Never Underestimate a Caffarelli(8)

By: Melanie Milburne

RAOUL HAD PLANNED on eating alone in his room or not eating at all, but the thought of spending an hour or two with Lily Archer proved to be the greater temptation. He told himself it was because he wanted to keep an eye on her. Who knew what she might be up to when his back was turned? She might be pilfering the silver or stashing away some of his priceless objects while no one was looking—or, even worse, she might be an undercover journalist planted inside the château to get the prize shot of him.

He was still furiously angry with his brother for bringing her here. He’d planned to spend some time out of the public eye, working on his recovery as best he could. What could she offer that hadn’t already been offered by his specialists and doctors? He wanted to be alone to get his head around the possibility that he might never fully recover. He didn’t want people fussing around him. He needed time to process what had happened and how he was going to move forward.

Her understated beauty didn’t fool him for a moment. That was probably all part of her artifice—to trick people into trusting her. Her nondescript clothing had hung off her slim figure as if she was trying to disguise it, and her brown hair had been tied back severely from her make-up-free face.

It was her eyes that had intrigued him, however. They were the most startling shade of blue, dark like slate, and veiled, as if she were hiding something. Eyes were supposed to be the windows to the soul, but he had a feeling Miss Lily Archer’s soul was not for public display.

He heaved himself into his electronic chair even though it annoyed the hell out of him to have to use it. It made him feel even more disabled, hearing that whirring sound as he drove it. He couldn’t wait to get this wretched plaster cast off his right arm. At least then he’d be able to keep his upper body in shape by wheeling himself around in the manual chair.

He caught a glimpse of himself in one of the large mirrors as he drove down the corridor towards the lift. It was like looking at someone else. It looked like someone had hijacked him and put him in someone else’s body.

A dagger-like pain seized him in the chest. What if this was the best he would ever be? He couldn’t bear the thought of spending the rest of his life stuck in this chair, having people look down at him—or, even worse, flicking their gaze away as if the sight of his broken body repulsed them.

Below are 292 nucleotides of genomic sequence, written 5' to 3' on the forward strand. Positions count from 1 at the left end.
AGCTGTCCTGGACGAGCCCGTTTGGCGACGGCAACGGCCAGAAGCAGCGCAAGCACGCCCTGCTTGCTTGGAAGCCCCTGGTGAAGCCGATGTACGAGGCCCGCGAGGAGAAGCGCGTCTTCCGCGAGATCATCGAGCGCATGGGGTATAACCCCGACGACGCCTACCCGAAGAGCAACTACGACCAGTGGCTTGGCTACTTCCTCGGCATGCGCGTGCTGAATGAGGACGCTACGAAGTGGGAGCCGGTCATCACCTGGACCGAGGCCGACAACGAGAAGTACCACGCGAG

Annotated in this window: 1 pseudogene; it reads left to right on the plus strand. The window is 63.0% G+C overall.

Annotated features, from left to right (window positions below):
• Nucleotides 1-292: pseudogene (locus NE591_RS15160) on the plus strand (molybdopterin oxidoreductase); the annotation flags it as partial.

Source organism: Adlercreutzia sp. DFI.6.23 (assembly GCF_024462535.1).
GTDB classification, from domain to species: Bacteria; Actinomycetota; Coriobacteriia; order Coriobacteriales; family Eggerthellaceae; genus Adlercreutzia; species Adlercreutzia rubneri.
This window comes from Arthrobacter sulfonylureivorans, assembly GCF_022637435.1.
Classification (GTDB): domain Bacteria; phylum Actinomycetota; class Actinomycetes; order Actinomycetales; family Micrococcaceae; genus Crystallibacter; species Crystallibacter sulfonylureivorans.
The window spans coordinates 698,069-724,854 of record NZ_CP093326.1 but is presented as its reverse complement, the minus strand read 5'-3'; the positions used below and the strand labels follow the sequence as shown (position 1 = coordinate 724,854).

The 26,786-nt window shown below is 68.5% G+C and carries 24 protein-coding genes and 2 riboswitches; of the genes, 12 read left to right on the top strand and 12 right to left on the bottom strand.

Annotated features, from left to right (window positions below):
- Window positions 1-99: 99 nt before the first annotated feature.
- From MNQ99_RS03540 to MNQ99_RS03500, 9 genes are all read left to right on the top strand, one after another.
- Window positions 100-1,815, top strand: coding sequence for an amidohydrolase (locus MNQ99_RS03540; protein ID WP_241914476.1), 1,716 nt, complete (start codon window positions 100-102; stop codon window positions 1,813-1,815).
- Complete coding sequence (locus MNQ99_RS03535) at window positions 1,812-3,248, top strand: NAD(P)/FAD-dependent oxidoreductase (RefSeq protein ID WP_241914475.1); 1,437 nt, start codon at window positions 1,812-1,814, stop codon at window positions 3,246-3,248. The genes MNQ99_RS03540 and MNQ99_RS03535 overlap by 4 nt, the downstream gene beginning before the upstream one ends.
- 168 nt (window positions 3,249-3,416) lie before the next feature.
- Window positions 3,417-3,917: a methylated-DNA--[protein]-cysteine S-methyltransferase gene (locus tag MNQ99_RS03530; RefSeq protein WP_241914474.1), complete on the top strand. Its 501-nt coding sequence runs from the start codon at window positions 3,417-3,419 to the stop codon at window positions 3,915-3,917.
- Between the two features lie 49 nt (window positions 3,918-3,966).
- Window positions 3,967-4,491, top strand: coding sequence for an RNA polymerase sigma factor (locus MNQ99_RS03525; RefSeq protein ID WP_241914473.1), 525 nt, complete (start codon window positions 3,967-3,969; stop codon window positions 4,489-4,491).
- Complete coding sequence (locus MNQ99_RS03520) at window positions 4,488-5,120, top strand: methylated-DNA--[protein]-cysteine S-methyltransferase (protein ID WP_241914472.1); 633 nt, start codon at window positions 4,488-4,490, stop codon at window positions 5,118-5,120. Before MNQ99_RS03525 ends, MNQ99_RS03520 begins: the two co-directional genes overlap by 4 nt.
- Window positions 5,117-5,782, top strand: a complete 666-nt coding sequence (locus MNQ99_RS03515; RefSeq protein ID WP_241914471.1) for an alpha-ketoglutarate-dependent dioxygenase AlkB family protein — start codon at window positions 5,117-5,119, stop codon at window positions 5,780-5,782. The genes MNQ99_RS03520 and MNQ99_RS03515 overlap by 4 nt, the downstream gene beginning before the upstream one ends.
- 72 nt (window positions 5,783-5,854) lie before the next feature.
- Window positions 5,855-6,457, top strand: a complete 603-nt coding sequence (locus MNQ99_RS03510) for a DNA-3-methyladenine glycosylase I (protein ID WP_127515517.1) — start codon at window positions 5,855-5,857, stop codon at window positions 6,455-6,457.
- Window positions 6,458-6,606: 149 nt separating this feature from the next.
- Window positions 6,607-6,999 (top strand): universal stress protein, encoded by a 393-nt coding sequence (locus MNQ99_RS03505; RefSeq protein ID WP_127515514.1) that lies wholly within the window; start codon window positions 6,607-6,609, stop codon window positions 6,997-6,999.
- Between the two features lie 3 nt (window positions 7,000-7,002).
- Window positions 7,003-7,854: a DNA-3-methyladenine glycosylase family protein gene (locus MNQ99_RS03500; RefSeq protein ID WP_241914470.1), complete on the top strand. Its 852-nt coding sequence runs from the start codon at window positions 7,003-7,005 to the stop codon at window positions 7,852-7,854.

He wasn’t going to give in to this.

He would get well.

He would move heaven and earth to get back on his feet and he would do it like he did everything else: on his own.

Raoul was on his second glass of wine when Lily Archer came in. She was dressed in a long-sleeved beige dress that was a size too big and did nothing to flatter her colouring. Her face was free of make-up, although she had put on a bit of lip gloss, and perhaps a bit of mascara as her dark lashes seemed more noticeable than they had earlier in the darker lighting of the library. Her hair was tied back, but in the brighter light from the chandelier overhead he could see it was healthy and shiny with natural-looking highlights in between the ash-brown strands.

‘Would you like a drink?’ He held up the bottle of wine he was steadily working his way through.

She inhaled a sharp little breath and shook her head. ‘I don’t drink alcohol. I’ll just have water... Thank you.’

‘A teetotaller?’ Raoul knew he sounded mocking but he was beyond caring.

She pressed her rather generous lips together as she took her seat to the left of his. Even the way she flicked her napkin across her lap communicated her irritation with him. Why hadn’t he noticed how lush her mouth was before? Was the lighting that bad in the library? Nor had he noticed how regally high her cheekbones were or the way her neck was swan-like and her pretty little nose up-tilted. She had prominent brows and deep-set eyes that gave her a mysterious, untouchable air. Her skin was clear and unlined with no hint of tan, as if she spent most of her time indoors, out of the sun.

She gave him a school-marmish look. ‘I don’t need alcohol to have a good time.’

‘So, how do you have a good time, Miss Archer?’

‘I read. I go to movies. I spend time with my friends.’

‘Do you have a boyfriend?’

Her face flinched. She covered it quickly, however, adopting a composed façade that would have fooled most people—but then, he liked to think he was not most people. ‘No.’ Her one-word answer was definitive, like a punctuation mark. Book closed. End of subject.

Raoul picked up his wine glass and took a sip, holding it in his mouth for a moment before he swallowed. ‘What’s wrong with the men of England that a young woman like you is left on the shelf?’